Windsor History

Windsor's first beet dump, built in 1903, allowed wagons filled with sugar beets to easily load them into train cars rather than carting them long distances to the sugar factory. Beet dumps were one of many innovations in agriculture that made it possible for Windsor to grow its economy.

The history of the Town of Windsor stretches far beyond its official incorporation in 1890. Before American travelers began to settle the area, the place we call Windsor was home to immense herds of bison and the native peoples that hunted them. Archaeological evidence at the Kaplan-Hoover Bison Kill Site proves human occupation of the area as early as 800 years before Christ. In the 1870s, a solitary building served as a stopping point midway between Greeley and Fort Collins, both already established towns at that time.

Since the arrival of the Great Salt Lake and Pacific Railroad connecting Greeley and Fort Collins in 1882, the Town of Windsor has been growing steadily even to today. As the population of the town surpasses 30,000 people, Windsor still maintains a small-town feel that helps its residents catch a glimpse of what life might have been like here 100 years ago.  

Early Beginnings
In 1873, a settler named J.L. Hilton built a small house along the Overland Trail wagon road midway between Greeley and Fort Collins. The Halfway house, as it became known, served as a stopping point for travelers, stagecoaches, and mail deliveries. The arrival of the railroad reduced the necessity of the Halfway House, but it remained a bustling saloon for many years. The railroad didn't just make it easier for people to travel through Northern Colorado, it facilitated the transport of farmers' crops and brought in investors and businessmen in increasing numbers. New advances in irrigation practices made it possible to sustain massive farms of wheat, and, most importantly, sugar beets.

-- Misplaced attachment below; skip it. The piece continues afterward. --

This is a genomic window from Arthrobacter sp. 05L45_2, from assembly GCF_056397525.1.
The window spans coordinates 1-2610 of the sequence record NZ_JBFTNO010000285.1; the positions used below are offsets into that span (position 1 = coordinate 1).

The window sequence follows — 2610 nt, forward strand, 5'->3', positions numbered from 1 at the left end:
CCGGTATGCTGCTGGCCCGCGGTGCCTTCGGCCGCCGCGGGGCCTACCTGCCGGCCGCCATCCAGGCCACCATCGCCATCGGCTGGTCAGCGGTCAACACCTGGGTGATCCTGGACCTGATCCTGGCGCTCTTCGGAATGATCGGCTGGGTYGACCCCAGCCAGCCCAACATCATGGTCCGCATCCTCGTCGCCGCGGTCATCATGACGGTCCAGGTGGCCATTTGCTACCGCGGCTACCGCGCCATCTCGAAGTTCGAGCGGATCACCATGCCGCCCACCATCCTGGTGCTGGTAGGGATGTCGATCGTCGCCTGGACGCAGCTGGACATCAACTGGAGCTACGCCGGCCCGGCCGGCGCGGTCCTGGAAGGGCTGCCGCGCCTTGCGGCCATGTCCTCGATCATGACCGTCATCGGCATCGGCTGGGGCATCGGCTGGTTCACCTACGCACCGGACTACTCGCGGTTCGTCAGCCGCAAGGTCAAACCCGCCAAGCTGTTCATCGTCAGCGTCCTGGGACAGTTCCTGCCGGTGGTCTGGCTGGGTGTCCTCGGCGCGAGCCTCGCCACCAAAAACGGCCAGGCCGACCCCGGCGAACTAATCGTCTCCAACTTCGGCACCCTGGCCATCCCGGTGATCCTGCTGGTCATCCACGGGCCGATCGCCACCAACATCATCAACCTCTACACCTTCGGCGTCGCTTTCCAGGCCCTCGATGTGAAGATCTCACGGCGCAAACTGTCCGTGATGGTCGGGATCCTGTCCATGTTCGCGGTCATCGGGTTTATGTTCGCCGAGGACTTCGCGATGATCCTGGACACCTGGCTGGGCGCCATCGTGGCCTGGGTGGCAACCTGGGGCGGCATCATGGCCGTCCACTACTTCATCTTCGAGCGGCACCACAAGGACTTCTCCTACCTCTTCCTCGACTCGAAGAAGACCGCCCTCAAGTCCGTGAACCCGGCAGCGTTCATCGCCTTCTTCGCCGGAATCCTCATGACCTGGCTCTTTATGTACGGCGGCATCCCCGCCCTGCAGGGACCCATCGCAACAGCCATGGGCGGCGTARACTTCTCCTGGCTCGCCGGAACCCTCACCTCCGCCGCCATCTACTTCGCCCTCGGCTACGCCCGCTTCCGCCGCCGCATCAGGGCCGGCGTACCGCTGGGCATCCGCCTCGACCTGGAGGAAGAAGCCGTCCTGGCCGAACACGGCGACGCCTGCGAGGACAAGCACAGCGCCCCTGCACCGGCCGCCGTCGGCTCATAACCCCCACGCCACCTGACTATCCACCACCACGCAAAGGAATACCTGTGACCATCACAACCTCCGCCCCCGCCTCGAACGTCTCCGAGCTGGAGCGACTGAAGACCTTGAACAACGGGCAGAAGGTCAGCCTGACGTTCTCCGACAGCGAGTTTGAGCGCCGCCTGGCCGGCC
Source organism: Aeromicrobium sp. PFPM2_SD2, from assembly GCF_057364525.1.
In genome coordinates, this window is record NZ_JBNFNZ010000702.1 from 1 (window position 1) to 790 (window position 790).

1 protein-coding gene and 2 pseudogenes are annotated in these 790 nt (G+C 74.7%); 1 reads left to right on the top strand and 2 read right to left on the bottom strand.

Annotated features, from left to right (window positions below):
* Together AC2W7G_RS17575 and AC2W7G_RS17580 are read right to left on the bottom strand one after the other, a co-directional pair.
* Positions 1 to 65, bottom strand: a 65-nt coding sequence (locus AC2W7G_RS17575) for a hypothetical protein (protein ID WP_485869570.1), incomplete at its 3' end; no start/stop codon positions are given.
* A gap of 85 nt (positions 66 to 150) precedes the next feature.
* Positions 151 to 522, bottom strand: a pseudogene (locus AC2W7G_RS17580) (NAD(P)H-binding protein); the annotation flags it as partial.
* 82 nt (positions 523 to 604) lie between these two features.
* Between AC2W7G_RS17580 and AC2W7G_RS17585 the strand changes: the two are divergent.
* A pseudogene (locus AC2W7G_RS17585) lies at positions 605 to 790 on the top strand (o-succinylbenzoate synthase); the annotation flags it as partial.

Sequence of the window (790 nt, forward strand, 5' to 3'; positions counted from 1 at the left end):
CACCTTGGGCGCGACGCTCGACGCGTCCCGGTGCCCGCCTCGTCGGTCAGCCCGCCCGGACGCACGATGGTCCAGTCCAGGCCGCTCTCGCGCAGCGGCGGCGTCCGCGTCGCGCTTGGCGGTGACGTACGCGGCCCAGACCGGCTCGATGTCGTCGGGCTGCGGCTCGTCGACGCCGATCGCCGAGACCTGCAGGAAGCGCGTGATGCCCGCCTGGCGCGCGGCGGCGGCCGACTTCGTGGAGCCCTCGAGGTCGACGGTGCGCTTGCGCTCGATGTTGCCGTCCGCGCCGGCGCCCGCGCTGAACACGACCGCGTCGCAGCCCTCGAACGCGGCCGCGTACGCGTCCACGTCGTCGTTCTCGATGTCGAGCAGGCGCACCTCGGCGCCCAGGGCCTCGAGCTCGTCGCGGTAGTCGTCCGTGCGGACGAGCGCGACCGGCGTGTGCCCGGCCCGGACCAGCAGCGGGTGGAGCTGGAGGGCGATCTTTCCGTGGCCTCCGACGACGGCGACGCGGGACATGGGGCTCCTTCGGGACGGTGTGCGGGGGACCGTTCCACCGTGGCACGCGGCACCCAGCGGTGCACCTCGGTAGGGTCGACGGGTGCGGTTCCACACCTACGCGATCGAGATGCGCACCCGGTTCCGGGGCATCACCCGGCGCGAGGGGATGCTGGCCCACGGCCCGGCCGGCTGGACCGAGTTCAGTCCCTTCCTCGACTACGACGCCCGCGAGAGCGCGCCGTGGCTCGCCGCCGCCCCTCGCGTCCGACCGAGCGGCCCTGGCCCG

The Sugar Beet Industry
Like many northern Colorado towns, the sugar beet played a major role in the growth and development of Windsor. Sugar beets were a cash crop that was often called "white gold." The beets were chopped, processed, and refined into table sugar at the Great Western Sugar Company's factory in town from 1905 until its closure in 1966. The sugar beet industry attracted large immigrant families to work on the labor-intensive beet farms and in the sugar factory. The majority of these immigrants were Germans from Russia, whose culture made a great impact on the food, architecture, and businesses of Windsor.

Commercial and Population Growth
Windsor’s economy continued to grow alongside its sugar beet production. Farming families thrived and many new businesses opened along Main Street offering a multitude of services to its residents. The names of some of these businessmen are recognizable today, such as Manweiler and Yancey. Telephone service arrived in Windsor in 1893 followed by electricity in 1909. The Town of Windsor, despite its relatively low population, also boasted a hospital, opera house, multiple schools, and a town hall. Many of these buildings are still standing today and have been converted for many different uses. For example, the old town hall is now Windsor's Art and Heritage Center.

Industrial Growth
By the end of the first quarter of the 20th century, families of Germans from Russia were operating many of their own farms, and immigrant workers from Mexico replaced them in the fields. The sugar beet industry in Windsor drew to a close in 1966 with the shuttering of the sugar factory. New industries emerged, including a Kodak processing plant, which continued to employ generations of Windsor residents. Today, Windsor leads the way for northern Colorado in attracting green industry. In addition to windmill blade production, the area supports ethanol production, a newly upgraded recycling facility, and other green industries, Windsor has experienced unprecedented growth since 2000 and continues to attract families with its small-town charm and quality of life. Windsor has managed to balance its growth while maintaining the small-town feeling its residents are proud to call home.

Source: Town of Windsor